Class cancelations cause last-minute scramble


Illustration by Mattheau Faught/The Et Cetera

LEAH SALINAS, Contributor

A large number of Dallas College classes were canceled last minute, leaving students scrambling to find something new.
Provost Shawnda Floyd said the volume of the cancelations was caused by scheduling delays with the early college high school program whose schools had undergone major changes due to the pandemic.
“We were trying to absorb their schedule needs and changes,” Floyd said. “[As] we began to get their changes and modifications in, and try to work them into the schedule, that’s what created everything at the last minute.”
Erbin Ayala, a continuing education student success coach at Eastfield, said many of the cancellations took place the weekend before classes started.
“Students were coming to us, and we didn’t know exactly what was going on,” Ayala said.
Ayala said cancellations and changes happen every year, but this year was the only year it happened on such a large scale.
Floyd said she didn’t have an exact number of classes that were canceled.

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Ayala said he and his colleagues did their best to help the students who reached out to them get put in another class.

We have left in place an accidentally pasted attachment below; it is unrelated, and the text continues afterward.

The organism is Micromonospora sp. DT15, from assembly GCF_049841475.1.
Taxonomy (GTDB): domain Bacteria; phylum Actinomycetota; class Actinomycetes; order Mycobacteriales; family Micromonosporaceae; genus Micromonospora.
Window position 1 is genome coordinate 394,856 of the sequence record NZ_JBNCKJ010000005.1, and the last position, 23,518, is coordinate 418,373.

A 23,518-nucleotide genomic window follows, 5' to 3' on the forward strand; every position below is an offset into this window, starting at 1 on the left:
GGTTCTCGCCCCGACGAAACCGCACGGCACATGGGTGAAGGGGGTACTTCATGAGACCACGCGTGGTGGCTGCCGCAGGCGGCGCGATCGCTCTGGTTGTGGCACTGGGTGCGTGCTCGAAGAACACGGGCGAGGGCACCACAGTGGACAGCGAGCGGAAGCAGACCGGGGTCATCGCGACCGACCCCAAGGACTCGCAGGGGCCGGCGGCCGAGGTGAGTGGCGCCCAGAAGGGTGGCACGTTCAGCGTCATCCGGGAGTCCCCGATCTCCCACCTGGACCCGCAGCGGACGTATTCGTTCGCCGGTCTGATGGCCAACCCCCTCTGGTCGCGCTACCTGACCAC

According to Ayala, some students received emails about their classes being canceled, and others did not.
“My calculus III class was canceled before the semester began due to low enrollment, but I was able to replace it with another class quickly,” Brandon Anaya, a mechanical and energy engineering major who attends Eastfield, said. “I just received an email, and the next day I went back into eConnect to enroll in another class.”
Floyd said a lack of instructors was also a factor in the cancellations and a reason why some face-to-face classes were switched to online last minute.
According to Floyd, some adjunct professors came to class the first day, but then decided they didn’t want to be in a face-to-face environment, so changes were made to accommodate them.
There were 260 courses that were switched from 16-week face-to-face to second-8-week online courses.

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Ayala said there will be a new list of classes for the next eight weeks and next semester, so if a class got canceled this semester, a student might have better luck at that time.
Jacqueline Fabela, a psychology major who attends the Eastfield campus, said she feels lucky that none of her classes were canceled but she is concerned it could happen in the future.
“I do fear the cancellation of classes next semester because I’m just trying to graduate on time,” she said.
According to Floyd, the next eight weeks should run more smoothly.
As for next semester, Floyd is not certain what is to be expected, but she said they are holding the early college high school partners to a tight timeline, and she hopes for a smooth ride.

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